Drivers are killing Tahoe’s bears

A couple participates in the annual Lederhosen 5K with Big Blue Adventures. This year’s race is on Sept. 23 starting and finishing at Fanny Bridge in Tahoe City, with awards for best costume and entry to the Tahoe City Oktoberfest also on Sept. 23. Details in the Tahoe Music, Events & Festivals fall guide in this edition. | Photography courtesy

Drivers are killing Tahoe’s bears
It’s heartbreaking to watch, but it’s a necessary reminder to every driver – locals and visitors alike – in the Tahoe Sierra. Bears are being killed by drivers not paying attention, driving too fast or having a lack of patience for cubs that often slowly (sometimes very slowly) follow mother bears across the road. It’s a tragedy, and we’re all responsible.

The BEAR League, who has been an advocate for educating humans about bears and how to prevent them from breaking into our homes and cars and for advocating for bear safety, reports that the summer of 2023 has been one of the deadliest for bears and cubs who have been crippled, maimed, killed or had to be euthanized due to their injuries from being struck by cars. The BEAR League reports that at least 20 bears have been killed this year.

This is unacceptable and heartbreaking. The volunteer-run group posted a heart-wrenching video to social media of one juvenile who was hit by a car and suffered severe head trauma and later had to be euthanized. They have also posted videos of cubs with broken limbs, who likely will not survive from their injuries. These videos are hard to watch, but perhaps this is the only way to get people to slow down.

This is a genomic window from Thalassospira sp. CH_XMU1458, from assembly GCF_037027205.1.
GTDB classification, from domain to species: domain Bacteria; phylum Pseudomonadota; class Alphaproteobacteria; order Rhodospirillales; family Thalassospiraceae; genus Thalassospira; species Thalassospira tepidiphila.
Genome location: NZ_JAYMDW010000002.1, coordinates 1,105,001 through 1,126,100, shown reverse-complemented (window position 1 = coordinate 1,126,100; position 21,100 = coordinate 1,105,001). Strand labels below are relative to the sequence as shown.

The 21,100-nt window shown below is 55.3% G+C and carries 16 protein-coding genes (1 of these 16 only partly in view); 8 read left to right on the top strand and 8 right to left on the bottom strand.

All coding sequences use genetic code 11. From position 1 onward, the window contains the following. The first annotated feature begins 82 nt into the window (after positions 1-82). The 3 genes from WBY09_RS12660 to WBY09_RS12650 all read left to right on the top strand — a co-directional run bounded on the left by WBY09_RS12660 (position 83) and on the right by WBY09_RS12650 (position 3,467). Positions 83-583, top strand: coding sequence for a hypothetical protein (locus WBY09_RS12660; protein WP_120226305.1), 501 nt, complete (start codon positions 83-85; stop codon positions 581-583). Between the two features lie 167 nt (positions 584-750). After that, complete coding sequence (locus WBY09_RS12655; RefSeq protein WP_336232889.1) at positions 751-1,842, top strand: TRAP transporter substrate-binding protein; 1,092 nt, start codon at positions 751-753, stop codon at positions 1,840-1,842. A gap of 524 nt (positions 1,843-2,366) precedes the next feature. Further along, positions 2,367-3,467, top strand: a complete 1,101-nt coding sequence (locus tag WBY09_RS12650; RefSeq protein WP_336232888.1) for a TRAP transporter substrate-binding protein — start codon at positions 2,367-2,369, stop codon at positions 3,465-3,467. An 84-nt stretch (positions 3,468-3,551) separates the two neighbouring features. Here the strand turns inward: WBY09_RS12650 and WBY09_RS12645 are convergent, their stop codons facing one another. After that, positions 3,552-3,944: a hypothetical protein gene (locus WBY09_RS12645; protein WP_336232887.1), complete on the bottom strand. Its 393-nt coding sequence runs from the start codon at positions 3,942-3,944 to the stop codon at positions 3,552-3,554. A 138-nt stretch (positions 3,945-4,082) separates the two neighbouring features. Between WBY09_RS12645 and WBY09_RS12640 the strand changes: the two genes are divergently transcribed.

We all must take responsibility for this tragic situation. If you have ever sped in Tahoe, blindly passed a slowing car (especially the locals passing vehicles in the center turn lanes rushing to work at 7 a.m. each morning), have not paid attention to the road and instead paid too much attention to your phone or looking at the sights, or if you’ve seen a bear cross the road and hurriedly sped away without waiting to see if one, two or three cubs would follow, then you’ve endangered our bears. Frankly, you’re also endangering pedestrians and cyclists by taking any of these actions.

Slow down! Be aware of pedestrians and cyclists on the road, and especially for the bears (and the Canada goose) who cross our highways to reach food and water. To learn more about Tahoe’s bears, visit